Tuna in the trees: Fisherman admits he dumped headless catch in the woods

An alleged scheme to sell an illegal bluefin catch cost a Gloucester, Mass., fisherman $26,000.

Fifteen days after the 2017 Atlantic bluefin tuna season ended, surveillance footage caught a bluefin tuna being landed at the Pigeon Cove Fishermen’s Co-Op in Rockport, Mass., then dragged down the road in a truck.

Harold Wentworth, 41, of Gloucester, admitted in court that he had brought in the bluefin on the F/V Went-Way.

Prosecutor Heidi Sylvanowicz said Wentworth, who had lost his license the year before as a result of a drunken driving arrest, was behind the wheel of the truck and planned to put the fish on ice until it could be sold on the black market. Authorities had it hauled out of the woods with a tow truck and donated to a farm for compost.

Wentworth pleaded guilty, was fined $1,000 and will serve a year of probation. Federal authorities have already levied a $15,000 fine. The tuna was valued at roughly $10,000, tallying a $26,000 loss, not including the probationary restrictions and damage to the industry’s reputation.

“The commercial fishing industry is in turmoil for a variety of reasons I won’t go into,” said Judge James Barretto of the Peabody (Mass.) District Court at a hearing before the case was scheduled to be tried. “For hundreds of years, the people of Gloucester have earned a living by going to sea. The fleet has shrunken so dramatically it’s a national story. Taking tuna out of season makes that job much more difficult.”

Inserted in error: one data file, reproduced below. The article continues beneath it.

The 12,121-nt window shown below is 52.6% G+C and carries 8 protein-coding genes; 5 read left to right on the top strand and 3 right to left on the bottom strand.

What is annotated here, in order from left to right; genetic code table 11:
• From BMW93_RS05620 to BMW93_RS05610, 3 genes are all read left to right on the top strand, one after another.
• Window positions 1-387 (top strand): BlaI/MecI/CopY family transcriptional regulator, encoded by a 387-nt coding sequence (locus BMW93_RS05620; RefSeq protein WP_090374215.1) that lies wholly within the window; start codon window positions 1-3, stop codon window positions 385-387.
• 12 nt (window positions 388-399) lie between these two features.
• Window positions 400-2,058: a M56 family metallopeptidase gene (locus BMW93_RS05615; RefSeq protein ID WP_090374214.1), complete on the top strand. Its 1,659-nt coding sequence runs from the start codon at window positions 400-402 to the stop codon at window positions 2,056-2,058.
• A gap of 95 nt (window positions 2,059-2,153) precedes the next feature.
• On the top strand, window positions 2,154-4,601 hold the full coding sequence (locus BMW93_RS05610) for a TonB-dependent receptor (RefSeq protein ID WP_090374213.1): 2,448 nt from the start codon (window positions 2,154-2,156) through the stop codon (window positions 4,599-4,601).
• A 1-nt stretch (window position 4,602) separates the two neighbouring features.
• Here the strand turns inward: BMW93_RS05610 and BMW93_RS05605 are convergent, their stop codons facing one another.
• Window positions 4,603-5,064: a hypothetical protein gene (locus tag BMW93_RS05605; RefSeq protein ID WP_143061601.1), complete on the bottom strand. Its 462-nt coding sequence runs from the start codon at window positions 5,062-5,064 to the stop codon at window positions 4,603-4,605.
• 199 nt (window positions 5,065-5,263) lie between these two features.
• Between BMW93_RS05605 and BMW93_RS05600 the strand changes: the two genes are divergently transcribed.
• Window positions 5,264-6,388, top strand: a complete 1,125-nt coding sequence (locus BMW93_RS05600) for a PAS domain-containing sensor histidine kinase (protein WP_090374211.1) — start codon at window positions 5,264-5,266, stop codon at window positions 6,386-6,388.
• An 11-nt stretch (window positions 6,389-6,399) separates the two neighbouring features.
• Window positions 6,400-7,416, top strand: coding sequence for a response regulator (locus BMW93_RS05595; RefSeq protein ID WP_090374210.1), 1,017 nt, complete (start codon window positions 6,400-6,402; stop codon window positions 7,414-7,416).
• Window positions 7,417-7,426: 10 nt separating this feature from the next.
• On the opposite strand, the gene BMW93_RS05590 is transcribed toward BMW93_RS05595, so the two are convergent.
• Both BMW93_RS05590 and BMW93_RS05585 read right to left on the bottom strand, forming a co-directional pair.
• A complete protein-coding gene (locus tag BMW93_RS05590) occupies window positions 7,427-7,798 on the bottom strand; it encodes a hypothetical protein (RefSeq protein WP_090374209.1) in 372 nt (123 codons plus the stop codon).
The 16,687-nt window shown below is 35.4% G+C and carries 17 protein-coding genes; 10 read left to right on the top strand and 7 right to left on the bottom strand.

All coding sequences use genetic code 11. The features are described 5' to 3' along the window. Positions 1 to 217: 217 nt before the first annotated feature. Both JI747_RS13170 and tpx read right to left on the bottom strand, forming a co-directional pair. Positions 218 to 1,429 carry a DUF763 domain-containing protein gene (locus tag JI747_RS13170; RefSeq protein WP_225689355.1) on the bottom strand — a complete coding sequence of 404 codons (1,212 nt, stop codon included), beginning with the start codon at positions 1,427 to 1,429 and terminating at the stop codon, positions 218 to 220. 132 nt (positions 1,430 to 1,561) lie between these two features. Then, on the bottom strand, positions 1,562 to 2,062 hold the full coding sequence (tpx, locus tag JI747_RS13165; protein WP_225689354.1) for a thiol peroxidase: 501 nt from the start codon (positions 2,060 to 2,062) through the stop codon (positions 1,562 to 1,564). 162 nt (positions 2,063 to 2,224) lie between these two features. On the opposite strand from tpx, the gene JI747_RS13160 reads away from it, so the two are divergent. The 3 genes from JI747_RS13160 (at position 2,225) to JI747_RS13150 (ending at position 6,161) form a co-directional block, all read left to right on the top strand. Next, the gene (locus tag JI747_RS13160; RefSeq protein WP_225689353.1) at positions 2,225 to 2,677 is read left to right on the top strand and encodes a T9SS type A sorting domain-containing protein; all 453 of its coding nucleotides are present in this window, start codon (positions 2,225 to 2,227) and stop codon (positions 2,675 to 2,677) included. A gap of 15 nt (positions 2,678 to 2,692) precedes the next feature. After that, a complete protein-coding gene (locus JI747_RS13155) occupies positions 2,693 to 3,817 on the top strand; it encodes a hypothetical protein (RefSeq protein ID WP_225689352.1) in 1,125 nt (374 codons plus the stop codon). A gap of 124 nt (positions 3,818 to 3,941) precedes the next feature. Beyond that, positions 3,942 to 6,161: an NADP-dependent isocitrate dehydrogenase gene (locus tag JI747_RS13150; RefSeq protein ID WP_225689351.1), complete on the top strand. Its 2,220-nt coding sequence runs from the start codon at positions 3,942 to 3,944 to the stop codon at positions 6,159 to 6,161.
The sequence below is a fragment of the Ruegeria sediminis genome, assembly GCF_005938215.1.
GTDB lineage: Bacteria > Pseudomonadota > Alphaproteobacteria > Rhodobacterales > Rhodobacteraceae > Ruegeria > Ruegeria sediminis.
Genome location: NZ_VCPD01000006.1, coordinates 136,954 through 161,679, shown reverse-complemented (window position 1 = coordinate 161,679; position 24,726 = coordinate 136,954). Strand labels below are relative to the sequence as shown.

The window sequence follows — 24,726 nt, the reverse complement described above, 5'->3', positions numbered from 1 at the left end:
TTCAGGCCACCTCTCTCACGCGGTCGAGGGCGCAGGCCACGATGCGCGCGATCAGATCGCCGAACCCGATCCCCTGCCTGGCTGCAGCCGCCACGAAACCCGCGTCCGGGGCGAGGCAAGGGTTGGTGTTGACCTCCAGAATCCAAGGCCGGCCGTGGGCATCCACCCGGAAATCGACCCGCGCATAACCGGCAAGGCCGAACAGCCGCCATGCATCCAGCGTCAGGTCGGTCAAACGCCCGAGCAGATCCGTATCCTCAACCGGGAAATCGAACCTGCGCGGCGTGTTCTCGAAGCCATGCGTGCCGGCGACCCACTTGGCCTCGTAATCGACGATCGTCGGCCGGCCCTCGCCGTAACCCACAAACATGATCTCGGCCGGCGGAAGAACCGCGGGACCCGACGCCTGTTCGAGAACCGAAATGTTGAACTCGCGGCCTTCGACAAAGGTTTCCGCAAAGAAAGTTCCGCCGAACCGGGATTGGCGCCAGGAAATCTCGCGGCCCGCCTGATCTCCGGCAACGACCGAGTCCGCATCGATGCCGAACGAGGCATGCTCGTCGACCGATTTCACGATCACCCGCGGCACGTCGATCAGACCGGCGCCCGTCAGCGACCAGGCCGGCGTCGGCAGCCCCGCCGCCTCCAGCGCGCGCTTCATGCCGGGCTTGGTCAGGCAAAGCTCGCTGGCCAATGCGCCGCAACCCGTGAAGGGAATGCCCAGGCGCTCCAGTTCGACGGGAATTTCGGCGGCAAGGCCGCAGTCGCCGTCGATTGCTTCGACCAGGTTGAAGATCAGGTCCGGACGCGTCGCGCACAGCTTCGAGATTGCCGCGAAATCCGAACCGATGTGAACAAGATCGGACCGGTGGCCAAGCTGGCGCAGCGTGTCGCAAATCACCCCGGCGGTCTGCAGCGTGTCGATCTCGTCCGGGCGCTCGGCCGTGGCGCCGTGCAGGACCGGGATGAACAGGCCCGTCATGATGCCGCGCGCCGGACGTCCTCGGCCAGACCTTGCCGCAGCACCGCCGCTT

The probation conditions include having no contact with any of the witnesses in the case. Sylvanowicz reported that witnesses had expressed concerns about retaliation for their cooperation with law enforcement.

The case was moved to Peabody to accommodate Wentworth’s request for a jury trial, which Gloucester’s courthouse could not accommodate.

About the author

Jessica Hathaway

Jessica Hathaway is the editor in chief of National Fisherman. She has been covering the fishing industry for 12 years, worked in maritime publishing for 17, and has served on the Alaska Seafood Marketing Institute’s Communications Committee for two years.

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